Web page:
I want the theatre that I produce to be accessible, to reflect diversity and I want equality in genders of creative teams and everyone has to be paid a fair wage. Then I’m looking at a budget and I’ve got a choice, do I add a BSL performance or employ a graduate to learn about producing or remove all printed marketing and boost our digital output for environmental happiness. There is no right answer but when you’re a producer the decisions made when you first put together a budget has implications throughout the entire process. At what point do you make a commitment and how do you ensure that the commitment is seen throughout the process? Who holds us accountable as producers to that commitment?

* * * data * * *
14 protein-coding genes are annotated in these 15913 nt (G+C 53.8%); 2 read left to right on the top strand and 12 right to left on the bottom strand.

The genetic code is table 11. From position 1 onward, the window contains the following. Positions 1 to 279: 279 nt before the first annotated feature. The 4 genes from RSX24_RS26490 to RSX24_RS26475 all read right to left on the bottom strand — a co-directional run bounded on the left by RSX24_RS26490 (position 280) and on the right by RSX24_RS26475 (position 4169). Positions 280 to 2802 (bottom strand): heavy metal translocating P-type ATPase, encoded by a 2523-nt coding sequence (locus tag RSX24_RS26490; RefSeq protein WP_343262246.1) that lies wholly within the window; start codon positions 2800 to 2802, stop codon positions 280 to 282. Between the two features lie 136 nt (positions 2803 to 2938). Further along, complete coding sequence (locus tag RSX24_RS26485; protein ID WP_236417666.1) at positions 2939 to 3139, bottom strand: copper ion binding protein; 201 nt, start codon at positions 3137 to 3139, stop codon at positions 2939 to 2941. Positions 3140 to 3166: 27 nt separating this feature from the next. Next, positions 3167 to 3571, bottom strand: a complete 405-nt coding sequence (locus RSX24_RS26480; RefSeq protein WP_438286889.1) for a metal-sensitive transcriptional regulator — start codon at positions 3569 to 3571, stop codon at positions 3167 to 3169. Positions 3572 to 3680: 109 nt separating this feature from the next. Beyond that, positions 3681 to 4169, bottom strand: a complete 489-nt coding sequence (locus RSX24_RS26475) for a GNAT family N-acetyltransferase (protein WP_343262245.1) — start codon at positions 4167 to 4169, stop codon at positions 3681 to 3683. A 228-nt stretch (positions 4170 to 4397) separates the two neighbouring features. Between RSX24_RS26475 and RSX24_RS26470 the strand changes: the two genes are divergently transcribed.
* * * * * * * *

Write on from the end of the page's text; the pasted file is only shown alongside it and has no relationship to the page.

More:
These decisions can often feel overwhelming. You can have all the good intentions in the world for creating the most accessible production possible but there will always be something that can be improved upon or doesn’t quite meet the standard it should. During the Independent Theatre Council’s 40 year celebrations I attended a conference in which Jenny Sealey, Artistic Director of Graeae, responded to a question from a young practitioner, “how do we do all of this, thinking about equality and accessible and genders – how do we start?”. Her response has stuck with me and one I constantly come back to. Sealey commented that the first step was to “talk about it. Ensure in every meeting you have the conversation.” Allowing the conversation to begin will open up something within the process and planning, even if that discussion stays as a discussion for now. It has longer commitment if you continually question and ask how we can improve the work we make.